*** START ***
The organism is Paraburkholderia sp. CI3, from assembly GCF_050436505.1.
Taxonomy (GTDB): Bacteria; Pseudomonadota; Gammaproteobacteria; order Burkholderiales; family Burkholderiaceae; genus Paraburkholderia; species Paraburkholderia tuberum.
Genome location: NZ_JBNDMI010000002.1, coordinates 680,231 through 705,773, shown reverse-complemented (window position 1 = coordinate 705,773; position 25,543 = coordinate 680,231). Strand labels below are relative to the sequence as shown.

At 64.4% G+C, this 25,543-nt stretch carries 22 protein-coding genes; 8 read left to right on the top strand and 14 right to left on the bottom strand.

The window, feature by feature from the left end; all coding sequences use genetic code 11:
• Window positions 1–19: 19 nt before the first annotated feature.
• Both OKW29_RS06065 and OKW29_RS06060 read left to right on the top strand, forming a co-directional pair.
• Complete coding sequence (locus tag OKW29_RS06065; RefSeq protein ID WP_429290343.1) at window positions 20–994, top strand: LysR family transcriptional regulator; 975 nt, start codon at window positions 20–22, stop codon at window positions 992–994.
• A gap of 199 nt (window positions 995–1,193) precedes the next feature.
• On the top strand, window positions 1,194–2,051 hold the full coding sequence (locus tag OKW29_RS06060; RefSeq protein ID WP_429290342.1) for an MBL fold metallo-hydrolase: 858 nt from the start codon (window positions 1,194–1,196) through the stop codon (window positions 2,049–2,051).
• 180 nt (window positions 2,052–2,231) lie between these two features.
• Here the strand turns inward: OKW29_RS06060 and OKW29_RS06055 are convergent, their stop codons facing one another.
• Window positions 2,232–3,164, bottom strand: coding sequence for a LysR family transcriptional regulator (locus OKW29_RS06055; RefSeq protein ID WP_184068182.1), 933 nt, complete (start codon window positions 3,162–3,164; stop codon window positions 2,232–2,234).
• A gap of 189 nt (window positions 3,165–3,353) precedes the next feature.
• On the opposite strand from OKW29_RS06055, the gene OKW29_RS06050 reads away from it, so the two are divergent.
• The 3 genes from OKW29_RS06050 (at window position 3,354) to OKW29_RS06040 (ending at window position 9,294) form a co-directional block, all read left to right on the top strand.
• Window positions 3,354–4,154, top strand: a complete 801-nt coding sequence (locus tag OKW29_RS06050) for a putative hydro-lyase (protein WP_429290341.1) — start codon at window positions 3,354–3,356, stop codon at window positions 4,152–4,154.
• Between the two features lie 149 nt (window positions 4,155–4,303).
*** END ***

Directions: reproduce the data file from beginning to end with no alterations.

The organism is Paraburkholderia sp. CI3, from assembly GCF_050436505.1.
Taxonomy (GTDB): Bacteria; Pseudomonadota; Gammaproteobacteria; order Burkholderiales; family Burkholderiaceae; genus Paraburkholderia; species Paraburkholderia tuberum.
Genome location: NZ_JBNDMI010000002.1, coordinates 680,231 through 705,773, shown reverse-complemented (window position 1 = coordinate 705,773; position 25,543 = coordinate 680,231). Strand labels below are relative to the sequence as shown.

At 64.4% G+C, this 25,543-nt stretch carries 22 protein-coding genes; 8 read left to right on the top strand and 14 right to left on the bottom strand.

The window, feature by feature from the left end; all coding sequences use genetic code 11:
• Window positions 1–19: 19 nt before the first annotated feature.
• Both OKW29_RS06065 and OKW29_RS06060 read left to right on the top strand, forming a co-directional pair.
• Complete coding sequence (locus tag OKW29_RS06065; RefSeq protein ID WP_429290343.1) at window positions 20–994, top strand: LysR family transcriptional regulator; 975 nt, start codon at window positions 20–22, stop codon at window positions 992–994.
• A gap of 199 nt (window positions 995–1,193) precedes the next feature.
• On the top strand, window positions 1,194–2,051 hold the full coding sequence (locus tag OKW29_RS06060; RefSeq protein ID WP_429290342.1) for an MBL fold metallo-hydrolase: 858 nt from the start codon (window positions 1,194–1,196) through the stop codon (window positions 2,049–2,051).
• 180 nt (window positions 2,052–2,231) lie between these two features.
• Here the strand turns inward: OKW29_RS06060 and OKW29_RS06055 are convergent, their stop codons facing one another.
• Window positions 2,232–3,164, bottom strand: coding sequence for a LysR family transcriptional regulator (locus OKW29_RS06055; RefSeq protein ID WP_184068182.1), 933 nt, complete (start codon window positions 3,162–3,164; stop codon window positions 2,232–2,234).
• A gap of 189 nt (window positions 3,165–3,353) precedes the next feature.
• On the opposite strand from OKW29_RS06055, the gene OKW29_RS06050 reads away from it, so the two are divergent.
• The 3 genes from OKW29_RS06050 (at window position 3,354) to OKW29_RS06040 (ending at window position 9,294) form a co-directional block, all read left to right on the top strand.
• Window positions 3,354–4,154, top strand: a complete 801-nt coding sequence (locus tag OKW29_RS06050) for a putative hydro-lyase (protein WP_429290341.1) — start codon at window positions 3,354–3,356, stop codon at window positions 4,152–4,154.
• Between the two features lie 149 nt (window positions 4,155–4,303).